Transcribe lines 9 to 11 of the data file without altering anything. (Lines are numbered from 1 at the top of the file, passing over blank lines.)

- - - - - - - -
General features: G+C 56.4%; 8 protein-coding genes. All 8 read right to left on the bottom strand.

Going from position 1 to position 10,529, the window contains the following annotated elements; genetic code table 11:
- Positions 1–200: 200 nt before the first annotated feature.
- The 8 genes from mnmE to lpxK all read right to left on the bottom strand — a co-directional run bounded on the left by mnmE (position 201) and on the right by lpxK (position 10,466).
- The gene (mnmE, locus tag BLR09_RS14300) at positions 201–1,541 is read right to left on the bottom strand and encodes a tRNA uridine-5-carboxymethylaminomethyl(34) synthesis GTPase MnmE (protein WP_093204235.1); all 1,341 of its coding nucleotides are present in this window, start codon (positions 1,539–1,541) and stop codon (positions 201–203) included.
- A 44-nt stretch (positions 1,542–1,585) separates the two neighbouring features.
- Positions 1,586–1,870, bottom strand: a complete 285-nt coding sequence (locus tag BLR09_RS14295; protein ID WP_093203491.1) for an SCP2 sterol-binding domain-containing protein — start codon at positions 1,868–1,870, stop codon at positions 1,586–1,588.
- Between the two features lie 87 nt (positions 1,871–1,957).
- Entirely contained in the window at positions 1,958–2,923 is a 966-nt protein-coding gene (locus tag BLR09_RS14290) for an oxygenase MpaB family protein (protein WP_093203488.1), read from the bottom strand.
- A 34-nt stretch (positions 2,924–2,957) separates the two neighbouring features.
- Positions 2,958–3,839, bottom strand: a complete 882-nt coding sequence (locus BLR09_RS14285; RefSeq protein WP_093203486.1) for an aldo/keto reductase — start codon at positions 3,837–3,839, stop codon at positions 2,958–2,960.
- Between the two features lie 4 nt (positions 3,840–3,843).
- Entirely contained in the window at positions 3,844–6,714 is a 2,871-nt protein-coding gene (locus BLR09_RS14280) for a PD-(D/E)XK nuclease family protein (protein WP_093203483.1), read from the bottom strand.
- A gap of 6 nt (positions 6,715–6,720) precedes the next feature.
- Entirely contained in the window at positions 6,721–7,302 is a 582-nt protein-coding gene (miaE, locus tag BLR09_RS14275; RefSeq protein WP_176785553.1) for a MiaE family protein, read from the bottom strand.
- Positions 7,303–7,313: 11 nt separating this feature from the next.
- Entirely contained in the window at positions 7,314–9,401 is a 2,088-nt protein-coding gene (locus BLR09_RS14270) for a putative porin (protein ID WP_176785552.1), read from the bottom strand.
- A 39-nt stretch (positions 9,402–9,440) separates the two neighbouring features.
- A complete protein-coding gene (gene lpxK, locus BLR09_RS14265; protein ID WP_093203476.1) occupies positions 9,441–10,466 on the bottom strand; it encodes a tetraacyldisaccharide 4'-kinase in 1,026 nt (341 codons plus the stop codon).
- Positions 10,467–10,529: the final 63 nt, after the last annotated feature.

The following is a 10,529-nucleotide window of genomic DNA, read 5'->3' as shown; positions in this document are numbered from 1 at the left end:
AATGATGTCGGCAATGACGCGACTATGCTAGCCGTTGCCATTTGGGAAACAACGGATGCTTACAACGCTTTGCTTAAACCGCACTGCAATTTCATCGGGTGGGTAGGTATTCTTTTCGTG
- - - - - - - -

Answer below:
- Entirely contained in the window at positions 1,958–2,923 is a 966-nt protein-coding gene (locus tag BLR09_RS14290) for an oxygenase MpaB family protein (protein WP_093203488.1), read from the bottom strand.
- A 34-nt stretch (positions 2,924–2,957) separates the two neighbouring features.
- Positions 2,958–3,839, bottom strand: a complete 882-nt coding sequence (locus BLR09_RS14285; RefSeq protein WP_093203486.1) for an aldo/keto reductase — start codon at positions 3,837–3,839, stop codon at positions 2,958–2,960.